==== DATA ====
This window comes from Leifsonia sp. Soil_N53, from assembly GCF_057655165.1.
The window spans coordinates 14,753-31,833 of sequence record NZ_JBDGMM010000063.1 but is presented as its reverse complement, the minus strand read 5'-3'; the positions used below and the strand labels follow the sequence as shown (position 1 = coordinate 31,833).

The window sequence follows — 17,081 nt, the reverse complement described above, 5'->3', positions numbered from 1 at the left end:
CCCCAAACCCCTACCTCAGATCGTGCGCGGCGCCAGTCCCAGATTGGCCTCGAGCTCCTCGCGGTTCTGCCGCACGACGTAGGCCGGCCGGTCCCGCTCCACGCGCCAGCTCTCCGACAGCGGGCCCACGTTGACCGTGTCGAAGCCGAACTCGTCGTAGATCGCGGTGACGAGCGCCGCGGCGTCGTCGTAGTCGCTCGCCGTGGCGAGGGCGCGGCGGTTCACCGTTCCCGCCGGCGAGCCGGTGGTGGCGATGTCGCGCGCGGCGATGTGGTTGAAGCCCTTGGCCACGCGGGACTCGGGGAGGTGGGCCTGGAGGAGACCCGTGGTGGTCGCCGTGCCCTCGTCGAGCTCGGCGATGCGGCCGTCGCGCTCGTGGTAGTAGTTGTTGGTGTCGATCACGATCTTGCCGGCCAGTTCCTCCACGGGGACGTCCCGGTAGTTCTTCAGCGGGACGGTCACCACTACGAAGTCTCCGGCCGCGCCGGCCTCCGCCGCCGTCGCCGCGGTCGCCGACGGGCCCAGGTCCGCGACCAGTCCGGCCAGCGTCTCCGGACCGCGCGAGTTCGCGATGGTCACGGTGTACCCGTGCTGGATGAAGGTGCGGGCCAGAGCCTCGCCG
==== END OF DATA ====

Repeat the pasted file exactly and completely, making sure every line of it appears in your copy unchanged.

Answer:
This window comes from Leifsonia sp. Soil_N53, from assembly GCF_057655165.1.
The window spans coordinates 14,753-31,833 of sequence record NZ_JBDGMM010000063.1 but is presented as its reverse complement, the minus strand read 5'-3'; the positions used below and the strand labels follow the sequence as shown (position 1 = coordinate 31,833).

The window sequence follows — 17,081 nt, the reverse complement described above, 5'->3', positions numbered from 1 at the left end:
CCCCAAACCCCTACCTCAGATCGTGCGCGGCGCCAGTCCCAGATTGGCCTCGAGCTCCTCGCGGTTCTGCCGCACGACGTAGGCCGGCCGGTCCCGCTCCACGCGCCAGCTCTCCGACAGCGGGCCCACGTTGACCGTGTCGAAGCCGAACTCGTCGTAGATCGCGGTGACGAGCGCCGCGGCGTCGTCGTAGTCGCTCGCCGTGGCGAGGGCGCGGCGGTTCACCGTTCCCGCCGGCGAGCCGGTGGTGGCGATGTCGCGCGCGGCGATGTGGTTGAAGCCCTTGGCCACGCGGGACTCGGGGAGGTGGGCCTGGAGGAGACCCGTGGTGGTCGCCGTGCCCTCGTCGAGCTCGGCGATGCGGCCGTCGCGCTCGTGGTAGTAGTTGTTGGTGTCGATCACGATCTTGCCGGCCAGTTCCTCCACGGGGACGTCCCGGTAGTTCTTCAGCGGGACGGTCACCACTACGAAGTCTCCGGCCGCGCCGGCCTCCGCCGCCGTCGCCGCGGTCGCCGACGGGCCCAGGTCCGCGACCAGTCCGGCCAGCGTCTCCGGACCGCGCGAGTTCGCGATGGTCACGGTGTACCCGTGCTGGATGAAGGTGCGGGCCAGAGCCTCGCCG